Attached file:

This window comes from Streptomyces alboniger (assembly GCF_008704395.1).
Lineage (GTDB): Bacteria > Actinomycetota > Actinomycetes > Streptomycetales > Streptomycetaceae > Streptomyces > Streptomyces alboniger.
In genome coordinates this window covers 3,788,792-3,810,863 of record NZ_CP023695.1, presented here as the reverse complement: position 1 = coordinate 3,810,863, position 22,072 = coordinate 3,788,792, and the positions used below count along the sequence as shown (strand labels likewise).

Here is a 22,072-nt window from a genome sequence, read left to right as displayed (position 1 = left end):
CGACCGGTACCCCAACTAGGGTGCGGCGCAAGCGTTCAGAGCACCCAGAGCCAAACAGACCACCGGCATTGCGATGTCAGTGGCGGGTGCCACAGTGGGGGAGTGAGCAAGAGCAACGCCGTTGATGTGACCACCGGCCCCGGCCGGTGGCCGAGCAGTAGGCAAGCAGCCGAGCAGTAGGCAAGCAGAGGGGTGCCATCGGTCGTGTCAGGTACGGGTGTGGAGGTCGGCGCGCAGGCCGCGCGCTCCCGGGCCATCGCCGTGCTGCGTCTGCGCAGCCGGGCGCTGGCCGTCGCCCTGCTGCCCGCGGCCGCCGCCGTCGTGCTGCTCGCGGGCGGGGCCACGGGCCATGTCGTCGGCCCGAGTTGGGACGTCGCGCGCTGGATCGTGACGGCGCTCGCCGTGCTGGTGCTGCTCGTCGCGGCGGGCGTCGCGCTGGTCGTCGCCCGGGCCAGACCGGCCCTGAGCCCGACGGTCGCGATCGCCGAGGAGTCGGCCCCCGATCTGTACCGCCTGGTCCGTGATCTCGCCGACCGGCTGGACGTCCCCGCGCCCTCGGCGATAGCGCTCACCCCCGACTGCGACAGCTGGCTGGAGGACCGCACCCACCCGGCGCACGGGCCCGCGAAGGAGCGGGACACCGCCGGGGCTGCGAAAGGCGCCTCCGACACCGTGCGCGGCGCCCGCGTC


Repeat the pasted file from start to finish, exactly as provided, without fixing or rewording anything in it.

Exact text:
This window comes from Streptomyces alboniger (assembly GCF_008704395.1).
Lineage (GTDB): Bacteria > Actinomycetota > Actinomycetes > Streptomycetales > Streptomycetaceae > Streptomyces > Streptomyces alboniger.
In genome coordinates this window covers 3,788,792-3,810,863 of record NZ_CP023695.1, presented here as the reverse complement: position 1 = coordinate 3,810,863, position 22,072 = coordinate 3,788,792, and the positions used below count along the sequence as shown (strand labels likewise).

Here is a 22,072-nt window from a genome sequence, read left to right as displayed (position 1 = left end):
CGACCGGTACCCCAACTAGGGTGCGGCGCAAGCGTTCAGAGCACCCAGAGCCAAACAGACCACCGGCATTGCGATGTCAGTGGCGGGTGCCACAGTGGGGGAGTGAGCAAGAGCAACGCCGTTGATGTGACCACCGGCCCCGGCCGGTGGCCGAGCAGTAGGCAAGCAGCCGAGCAGTAGGCAAGCAGAGGGGTGCCATCGGTCGTGTCAGGTACGGGTGTGGAGGTCGGCGCGCAGGCCGCGCGCTCCCGGGCCATCGCCGTGCTGCGTCTGCGCAGCCGGGCGCTGGCCGTCGCCCTGCTGCCCGCGGCCGCCGCCGTCGTGCTGCTCGCGGGCGGGGCCACGGGCCATGTCGTCGGCCCGAGTTGGGACGTCGCGCGCTGGATCGTGACGGCGCTCGCCGTGCTGGTGCTGCTCGTCGCGGCGGGCGTCGCGCTGGTCGTCGCCCGGGCCAGACCGGCCCTGAGCCCGACGGTCGCGATCGCCGAGGAGTCGGCCCCCGATCTGTACCGCCTGGTCCGTGATCTCGCCGACCGGCTGGACGTCCCCGCGCCCTCGGCGATAGCGCTCACCCCCGACTGCGACAGCTGGCTGGAGGACCGCACCCACCCGGCGCACGGGCCCGCGAAGGAGCGGGACACCGCCGGGGCTGCGAAAGGCGCCTCCGACACCGTGCGCGGCGCCCGCGTC